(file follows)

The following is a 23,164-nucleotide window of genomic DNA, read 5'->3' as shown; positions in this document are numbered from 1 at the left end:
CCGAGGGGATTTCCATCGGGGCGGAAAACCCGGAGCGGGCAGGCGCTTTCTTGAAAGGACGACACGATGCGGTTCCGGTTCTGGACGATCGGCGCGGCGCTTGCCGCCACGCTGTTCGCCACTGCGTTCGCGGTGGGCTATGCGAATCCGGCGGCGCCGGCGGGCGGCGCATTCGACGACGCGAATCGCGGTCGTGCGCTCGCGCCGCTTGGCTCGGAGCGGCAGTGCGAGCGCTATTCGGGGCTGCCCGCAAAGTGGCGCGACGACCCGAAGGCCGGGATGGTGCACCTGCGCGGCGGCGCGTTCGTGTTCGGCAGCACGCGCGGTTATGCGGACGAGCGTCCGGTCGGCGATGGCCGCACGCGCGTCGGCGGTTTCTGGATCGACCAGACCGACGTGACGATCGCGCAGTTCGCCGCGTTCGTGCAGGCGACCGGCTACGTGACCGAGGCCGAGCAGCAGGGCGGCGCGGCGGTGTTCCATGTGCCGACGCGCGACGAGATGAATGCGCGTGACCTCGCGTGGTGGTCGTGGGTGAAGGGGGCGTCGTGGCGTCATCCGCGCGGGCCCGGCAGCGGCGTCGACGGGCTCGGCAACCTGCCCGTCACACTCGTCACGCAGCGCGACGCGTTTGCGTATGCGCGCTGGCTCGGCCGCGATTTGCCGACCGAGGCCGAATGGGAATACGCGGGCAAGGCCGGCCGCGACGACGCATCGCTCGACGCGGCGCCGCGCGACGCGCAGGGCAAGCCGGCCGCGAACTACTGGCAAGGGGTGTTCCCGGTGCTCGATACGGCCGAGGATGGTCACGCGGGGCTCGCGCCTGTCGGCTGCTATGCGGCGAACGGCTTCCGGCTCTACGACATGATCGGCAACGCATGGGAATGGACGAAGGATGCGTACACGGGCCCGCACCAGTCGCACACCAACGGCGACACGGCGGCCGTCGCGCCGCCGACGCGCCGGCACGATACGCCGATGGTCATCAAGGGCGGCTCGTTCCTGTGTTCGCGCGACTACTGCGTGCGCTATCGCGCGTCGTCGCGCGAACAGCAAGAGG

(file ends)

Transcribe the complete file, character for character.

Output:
The following is a 23,164-nucleotide window of genomic DNA, read 5'->3' as shown; positions in this document are numbered from 1 at the left end:
CCGAGGGGATTTCCATCGGGGCGGAAAACCCGGAGCGGGCAGGCGCTTTCTTGAAAGGACGACACGATGCGGTTCCGGTTCTGGACGATCGGCGCGGCGCTTGCCGCCACGCTGTTCGCCACTGCGTTCGCGGTGGGCTATGCGAATCCGGCGGCGCCGGCGGGCGGCGCATTCGACGACGCGAATCGCGGTCGTGCGCTCGCGCCGCTTGGCTCGGAGCGGCAGTGCGAGCGCTATTCGGGGCTGCCCGCAAAGTGGCGCGACGACCCGAAGGCCGGGATGGTGCACCTGCGCGGCGGCGCGTTCGTGTTCGGCAGCACGCGCGGTTATGCGGACGAGCGTCCGGTCGGCGATGGCCGCACGCGCGTCGGCGGTTTCTGGATCGACCAGACCGACGTGACGATCGCGCAGTTCGCCGCGTTCGTGCAGGCGACCGGCTACGTGACCGAGGCCGAGCAGCAGGGCGGCGCGGCGGTGTTCCATGTGCCGACGCGCGACGAGATGAATGCGCGTGACCTCGCGTGGTGGTCGTGGGTGAAGGGGGCGTCGTGGCGTCATCCGCGCGGGCCCGGCAGCGGCGTCGACGGGCTCGGCAACCTGCCCGTCACACTCGTCACGCAGCGCGACGCGTTTGCGTATGCGCGCTGGCTCGGCCGCGATTTGCCGACCGAGGCCGAATGGGAATACGCGGGCAAGGCCGGCCGCGACGACGCATCGCTCGACGCGGCGCCGCGCGACGCGCAGGGCAAGCCGGCCGCGAACTACTGGCAAGGGGTGTTCCCGGTGCTCGATACGGCCGAGGATGGTCACGCGGGGCTCGCGCCTGTCGGCTGCTATGCGGCGAACGGCTTCCGGCTCTACGACATGATCGGCAACGCATGGGAATGGACGAAGGATGCGTACACGGGCCCGCACCAGTCGCACACCAACGGCGACACGGCGGCCGTCGCGCCGCCGACGCGCCGGCACGATACGCCGATGGTCATCAAGGGCGGCTCGTTCCTGTGTTCGCGCGACTACTGCGTGCGCTATCGCGCGTCGTCGCGCGAACAGCAAGAGG